According to studies, the average person now spends 90% of their life indoors. With such an attachment to the built environment, its little wonder that we take such pleasure in the buildings that we live and work in. Since antiquity, buildings have provided more than mere shelter, but have also given us a sense of pride, of purpose, and of belonging, though buildings themselves have changed alongside technology, materials and tastes.
In the upcoming edition of Overseas, due out the first week of September, we take a closer look at architecture and some of its intended and unintended consequences on the world around us. For example, did you know that the way the buildings are designed can encourage or discourage crime? Ross Davies asks can crime ever be designed out of the urban landscape? If so, where does the line blur between creating safe spaces and fortress-like environments?
As with many aspects of life, there has also been a recent push for sustainability in the construction industry. Elly Earls finds out what techniques architects and builders are using to make buildings greener without denting, and sometimes enhancing, the aesthetic appeal of a building.
Spending so much of our time indoors can also play a major role in our health, both physically and mentally. Abi Millar finds out about the restorative powers of the architecture of wellness. The ancient Greeks based entire cities around the idea of improving our health through design, and with facilities such as Maggie’s Centres now cropping up, it looks like we are returning to those ideals.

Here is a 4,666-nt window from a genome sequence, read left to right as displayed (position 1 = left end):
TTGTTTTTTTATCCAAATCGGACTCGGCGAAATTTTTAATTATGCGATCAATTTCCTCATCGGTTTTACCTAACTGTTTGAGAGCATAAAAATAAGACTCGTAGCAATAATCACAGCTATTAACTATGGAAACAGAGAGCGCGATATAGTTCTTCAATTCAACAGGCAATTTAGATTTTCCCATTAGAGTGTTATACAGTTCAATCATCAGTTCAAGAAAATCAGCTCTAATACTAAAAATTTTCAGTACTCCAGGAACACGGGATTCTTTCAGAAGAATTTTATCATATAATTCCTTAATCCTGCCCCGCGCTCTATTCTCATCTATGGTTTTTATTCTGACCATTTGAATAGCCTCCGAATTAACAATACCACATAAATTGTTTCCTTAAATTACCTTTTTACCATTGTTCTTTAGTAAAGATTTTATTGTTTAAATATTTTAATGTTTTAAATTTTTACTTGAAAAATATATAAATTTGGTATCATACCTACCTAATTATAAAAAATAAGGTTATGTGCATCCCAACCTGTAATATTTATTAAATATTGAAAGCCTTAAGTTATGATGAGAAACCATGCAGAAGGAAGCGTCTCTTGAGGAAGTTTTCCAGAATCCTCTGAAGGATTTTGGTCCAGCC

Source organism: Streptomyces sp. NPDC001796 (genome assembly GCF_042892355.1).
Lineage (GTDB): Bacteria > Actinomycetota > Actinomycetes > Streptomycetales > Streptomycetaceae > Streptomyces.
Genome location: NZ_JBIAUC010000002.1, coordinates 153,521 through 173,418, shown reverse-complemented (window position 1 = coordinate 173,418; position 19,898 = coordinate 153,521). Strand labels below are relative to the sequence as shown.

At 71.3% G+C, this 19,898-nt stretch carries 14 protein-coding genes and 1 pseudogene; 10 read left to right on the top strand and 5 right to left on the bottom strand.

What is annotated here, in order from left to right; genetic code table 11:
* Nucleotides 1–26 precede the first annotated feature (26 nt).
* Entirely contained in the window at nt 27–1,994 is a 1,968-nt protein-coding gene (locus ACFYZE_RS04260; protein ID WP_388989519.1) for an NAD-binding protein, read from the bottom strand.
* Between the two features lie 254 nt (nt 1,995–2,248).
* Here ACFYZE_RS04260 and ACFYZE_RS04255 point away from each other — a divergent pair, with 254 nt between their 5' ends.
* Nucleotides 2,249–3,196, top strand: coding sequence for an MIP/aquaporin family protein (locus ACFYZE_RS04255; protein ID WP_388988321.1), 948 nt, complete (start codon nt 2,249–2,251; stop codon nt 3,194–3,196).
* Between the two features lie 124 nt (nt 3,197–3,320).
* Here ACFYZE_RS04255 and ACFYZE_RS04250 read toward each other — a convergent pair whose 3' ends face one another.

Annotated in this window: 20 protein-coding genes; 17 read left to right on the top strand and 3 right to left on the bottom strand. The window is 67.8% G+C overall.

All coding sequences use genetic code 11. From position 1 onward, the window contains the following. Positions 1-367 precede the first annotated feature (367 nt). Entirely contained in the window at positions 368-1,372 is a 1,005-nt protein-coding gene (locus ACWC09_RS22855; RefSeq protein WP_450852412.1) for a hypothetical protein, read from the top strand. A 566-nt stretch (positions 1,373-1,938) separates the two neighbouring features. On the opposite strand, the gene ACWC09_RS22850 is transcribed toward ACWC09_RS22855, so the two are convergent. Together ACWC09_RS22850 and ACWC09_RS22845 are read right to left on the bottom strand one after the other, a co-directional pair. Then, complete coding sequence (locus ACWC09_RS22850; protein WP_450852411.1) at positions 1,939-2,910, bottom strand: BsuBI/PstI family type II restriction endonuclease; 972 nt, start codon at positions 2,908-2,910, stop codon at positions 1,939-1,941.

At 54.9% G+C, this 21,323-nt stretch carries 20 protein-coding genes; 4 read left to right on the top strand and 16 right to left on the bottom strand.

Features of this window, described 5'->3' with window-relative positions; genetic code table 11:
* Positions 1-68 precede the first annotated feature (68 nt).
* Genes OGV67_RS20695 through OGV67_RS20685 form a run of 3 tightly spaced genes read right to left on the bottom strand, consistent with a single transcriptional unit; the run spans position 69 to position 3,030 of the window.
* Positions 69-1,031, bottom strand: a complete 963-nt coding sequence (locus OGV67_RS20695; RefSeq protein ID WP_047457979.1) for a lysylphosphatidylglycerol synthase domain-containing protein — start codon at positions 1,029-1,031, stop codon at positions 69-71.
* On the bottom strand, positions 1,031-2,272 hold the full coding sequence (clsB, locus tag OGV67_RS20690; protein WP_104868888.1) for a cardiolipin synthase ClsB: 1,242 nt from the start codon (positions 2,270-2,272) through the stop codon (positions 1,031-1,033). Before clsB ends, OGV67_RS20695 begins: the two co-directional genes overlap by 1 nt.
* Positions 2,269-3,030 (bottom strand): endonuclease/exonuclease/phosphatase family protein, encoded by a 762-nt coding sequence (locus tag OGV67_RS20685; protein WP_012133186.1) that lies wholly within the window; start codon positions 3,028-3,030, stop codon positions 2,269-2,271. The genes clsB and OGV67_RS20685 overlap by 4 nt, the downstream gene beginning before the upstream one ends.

Our own clubhouse has an architectural story to tell, itself a collection of three buildings from different eras and design languages. Juliet Learmouth concentrates on the history of Rutland House and its trailblazing commissioner, Mary Howard, Duchess of Norfolk.
The line between art and architecture is one that artists and architects have tread carefully for years. To celebrate the new architecture exhibition being hosted on the walls of Over-Seas House from September, we speak to Anne Desmet RA, one of the artists exhibiting, about the crossover between these two disciplines.
Read all this, plus news and events from the clubhouse and around the world, all available on your doorstep and at www.rosl.org.uk/overseas from 1 September.